I started school at a pretty exciting time in the history of computers. They were about to transition from being a tool for hobbyists, researchers, and the military to being something that could be brought into schools and even homes.
After finishing third grade, I took a summer school course in computer programming at the Junior High. It was the first one the school district had ever offered. I took a magic course the same summer, but the computer class was all I really remember. The class shared a single terminal that was wired into a mainframe somewhere. It was my first exposure to any kind of computer like we think of them today.
I’ve tried to figure out what computer system we may have used. I found a picture of an HP terminal that dates from that era that seems vaguely familiar to me. Argonne National Laboratory was nearby and they had deep relationships with local schools. It’s possible we were doing some time-sharing on one of their systems.
I definitely recall that it used the BASIC programming language.
I remember thinking that computers must have all the answers, right? I wanted to write a program that would allow me to ask arbitrary questions, and then the computer would give me the answer.
The instructor told me I had to program the questions ahead of time. This seemed like allowing the computer to cheat. And then I had to program in the answers too. I was quite disillusioned. My first program was one where I’d ask for the size of a baseball field, and the computer would tell me. It was always right because I told it the answer beforehand!
Even though I didn’t completely understand computers yet, I wanted one. Since I was obviously the star pupil, the instructor gave me a copy of Creative Computing magazine, which I still have today. The word “BASIC” appeared in the issue 261 times. It was a big deal back then.
This magazine turned my interest into an obsession.
The summer school instructor was right. That fall, when I started fourth grade, our school got their first ever personal computers. Although they were from Bell & Howell, they were actually just re-branded Apple II Plus computers. They came only in a sexy black color. It’s an interesting story. They were the first computers to make a significant appearance in schools, and back then, you were very lucky if your school had one.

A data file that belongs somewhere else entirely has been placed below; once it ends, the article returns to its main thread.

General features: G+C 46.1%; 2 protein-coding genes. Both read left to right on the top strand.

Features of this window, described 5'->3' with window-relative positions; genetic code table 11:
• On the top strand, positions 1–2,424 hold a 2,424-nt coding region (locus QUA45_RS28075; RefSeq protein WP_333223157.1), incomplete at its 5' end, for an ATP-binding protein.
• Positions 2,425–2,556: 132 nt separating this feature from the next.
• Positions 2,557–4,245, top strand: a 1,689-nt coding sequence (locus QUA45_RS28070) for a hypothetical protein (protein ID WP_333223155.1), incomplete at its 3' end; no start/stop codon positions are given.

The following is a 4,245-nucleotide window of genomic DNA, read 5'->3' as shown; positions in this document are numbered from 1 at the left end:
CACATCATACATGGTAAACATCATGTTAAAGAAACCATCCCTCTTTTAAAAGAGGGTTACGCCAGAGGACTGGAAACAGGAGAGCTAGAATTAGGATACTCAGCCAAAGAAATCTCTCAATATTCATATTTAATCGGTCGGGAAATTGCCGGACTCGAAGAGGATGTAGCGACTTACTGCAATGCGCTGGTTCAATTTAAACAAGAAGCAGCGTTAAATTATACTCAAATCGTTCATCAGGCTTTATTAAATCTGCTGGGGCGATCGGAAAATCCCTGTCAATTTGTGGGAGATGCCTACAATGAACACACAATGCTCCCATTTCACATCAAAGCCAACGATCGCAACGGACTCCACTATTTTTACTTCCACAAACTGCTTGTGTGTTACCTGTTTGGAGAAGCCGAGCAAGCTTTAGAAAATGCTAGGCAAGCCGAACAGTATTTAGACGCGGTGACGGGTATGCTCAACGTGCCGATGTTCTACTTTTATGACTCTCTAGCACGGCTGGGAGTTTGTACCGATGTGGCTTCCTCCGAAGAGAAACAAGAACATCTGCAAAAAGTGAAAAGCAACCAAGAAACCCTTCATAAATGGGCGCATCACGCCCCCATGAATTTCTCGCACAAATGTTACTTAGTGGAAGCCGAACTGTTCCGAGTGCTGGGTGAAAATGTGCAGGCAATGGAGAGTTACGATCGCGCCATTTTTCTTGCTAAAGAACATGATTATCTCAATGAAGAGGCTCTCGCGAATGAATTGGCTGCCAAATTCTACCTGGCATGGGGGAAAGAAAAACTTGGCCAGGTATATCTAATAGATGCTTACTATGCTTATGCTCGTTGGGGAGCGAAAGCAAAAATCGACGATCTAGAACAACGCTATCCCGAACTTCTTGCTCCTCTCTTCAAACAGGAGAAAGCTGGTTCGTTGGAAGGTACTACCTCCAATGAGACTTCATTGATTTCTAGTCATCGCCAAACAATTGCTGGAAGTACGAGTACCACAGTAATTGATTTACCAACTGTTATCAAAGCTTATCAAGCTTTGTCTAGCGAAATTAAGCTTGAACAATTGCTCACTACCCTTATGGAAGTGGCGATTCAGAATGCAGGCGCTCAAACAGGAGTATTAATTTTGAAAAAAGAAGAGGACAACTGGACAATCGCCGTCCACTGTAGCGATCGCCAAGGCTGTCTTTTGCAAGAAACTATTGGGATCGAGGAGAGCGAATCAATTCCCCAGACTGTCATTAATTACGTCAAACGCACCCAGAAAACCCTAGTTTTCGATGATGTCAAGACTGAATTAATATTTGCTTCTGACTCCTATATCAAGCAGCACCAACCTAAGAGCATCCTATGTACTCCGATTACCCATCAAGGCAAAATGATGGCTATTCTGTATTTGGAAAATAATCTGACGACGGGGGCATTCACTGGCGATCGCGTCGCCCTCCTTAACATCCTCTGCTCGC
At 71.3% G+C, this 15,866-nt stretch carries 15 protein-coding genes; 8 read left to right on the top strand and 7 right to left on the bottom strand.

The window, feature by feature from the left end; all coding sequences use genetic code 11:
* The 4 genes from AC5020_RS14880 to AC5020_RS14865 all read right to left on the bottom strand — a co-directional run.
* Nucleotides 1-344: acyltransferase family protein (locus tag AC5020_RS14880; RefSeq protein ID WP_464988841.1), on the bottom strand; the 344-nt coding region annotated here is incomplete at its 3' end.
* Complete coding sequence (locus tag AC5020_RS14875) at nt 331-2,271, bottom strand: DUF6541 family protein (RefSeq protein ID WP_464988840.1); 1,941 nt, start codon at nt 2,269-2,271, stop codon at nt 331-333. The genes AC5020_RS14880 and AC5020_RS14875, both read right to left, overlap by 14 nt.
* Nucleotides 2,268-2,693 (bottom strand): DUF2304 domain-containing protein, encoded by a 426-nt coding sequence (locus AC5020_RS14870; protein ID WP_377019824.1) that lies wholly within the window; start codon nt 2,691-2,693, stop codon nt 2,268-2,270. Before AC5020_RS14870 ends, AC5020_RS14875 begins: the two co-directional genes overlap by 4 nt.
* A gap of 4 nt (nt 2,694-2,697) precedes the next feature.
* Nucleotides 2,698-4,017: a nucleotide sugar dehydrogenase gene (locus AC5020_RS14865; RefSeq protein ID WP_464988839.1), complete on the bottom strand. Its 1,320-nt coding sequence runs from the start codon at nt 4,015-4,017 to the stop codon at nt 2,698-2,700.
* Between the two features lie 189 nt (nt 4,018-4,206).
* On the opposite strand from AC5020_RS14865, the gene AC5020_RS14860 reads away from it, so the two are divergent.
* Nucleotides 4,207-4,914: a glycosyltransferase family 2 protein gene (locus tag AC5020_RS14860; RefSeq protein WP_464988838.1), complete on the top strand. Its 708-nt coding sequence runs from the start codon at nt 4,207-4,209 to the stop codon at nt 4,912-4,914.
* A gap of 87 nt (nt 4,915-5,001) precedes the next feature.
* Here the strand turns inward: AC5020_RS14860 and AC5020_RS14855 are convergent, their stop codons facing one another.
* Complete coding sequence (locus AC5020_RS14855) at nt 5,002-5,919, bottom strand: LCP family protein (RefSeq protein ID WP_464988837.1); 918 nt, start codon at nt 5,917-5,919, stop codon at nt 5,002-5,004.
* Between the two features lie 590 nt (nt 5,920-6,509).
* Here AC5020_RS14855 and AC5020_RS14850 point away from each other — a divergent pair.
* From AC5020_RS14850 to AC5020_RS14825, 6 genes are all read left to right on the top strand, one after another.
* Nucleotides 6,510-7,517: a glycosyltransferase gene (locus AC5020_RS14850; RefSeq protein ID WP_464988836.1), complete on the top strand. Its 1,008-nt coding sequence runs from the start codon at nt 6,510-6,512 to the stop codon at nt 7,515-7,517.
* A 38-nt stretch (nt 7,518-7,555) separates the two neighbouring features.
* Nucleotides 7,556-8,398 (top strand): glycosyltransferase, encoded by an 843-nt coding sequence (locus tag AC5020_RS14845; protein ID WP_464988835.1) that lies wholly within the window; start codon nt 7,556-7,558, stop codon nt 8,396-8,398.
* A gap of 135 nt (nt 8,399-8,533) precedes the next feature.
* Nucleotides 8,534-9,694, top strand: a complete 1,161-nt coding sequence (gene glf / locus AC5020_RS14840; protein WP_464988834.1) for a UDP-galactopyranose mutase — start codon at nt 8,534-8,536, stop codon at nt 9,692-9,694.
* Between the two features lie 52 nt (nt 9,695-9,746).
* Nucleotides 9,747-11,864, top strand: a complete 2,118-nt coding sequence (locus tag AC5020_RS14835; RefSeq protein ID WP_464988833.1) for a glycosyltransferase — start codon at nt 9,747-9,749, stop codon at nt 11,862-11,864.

The computers were put on carts and shuttled around to various classrooms. They were stored in the janitor’s closet when they weren’t in use! Three years later, there was a whole computer lab in my Junior High, but back then, it was two sinister black carts with black computers on them.
At first, they were making an appearance maybe once a day in classes. I wanted to spend more time with them, especially on my own. I was told to ask the librarian and I could “check out” one of the computers just like a library book.
After the last class, I’d corner the librarian, and she’d walk me to the janitor’s closet to unlock it. I’d wheel one of the black beauties to the library and goof around with it until the school closed down for the night. One of my most vivid memories is a game from Apple called Lemonade Stand.
It was effectively a lesson in small business economics masquerading as a game. You can even play it in a web browser today.
Aside from some games, I remember reading the manuals that came with the computer cover to cover. I’m one of those weird people that read manuals. The library had some computer magazines, including Creative Computing, and that’s where I continued to learn BASIC. I started by transcribing programs from the magazine and running them. Then, I’d modify them and eventually write my own.
I was the only one that ever used the computers after school for quite a long time. The librarian eventually grew weary of hiking to the janitor’s closet twice a day, so she gave me a spare key.
One day I was wheeling one of the quite expensive computers out of the closet. Including display and floppy drives, I estimate a cost of $10,000 for each system (in today’s dollars). A teacher I didn’t know confronted me as I zoomed down the hallway. She was not pleased! She dragged me to the principal’s office.
Mr Michalek, the principal, was a great guy who knew all the students, not just those in trouble. So, the teacher dragged me in front of him. When Mr Michalek saw me, he laughed and said “whatever he did, it’s fine, don’t worry about it”.
Just over 20 years later, I started at Apple.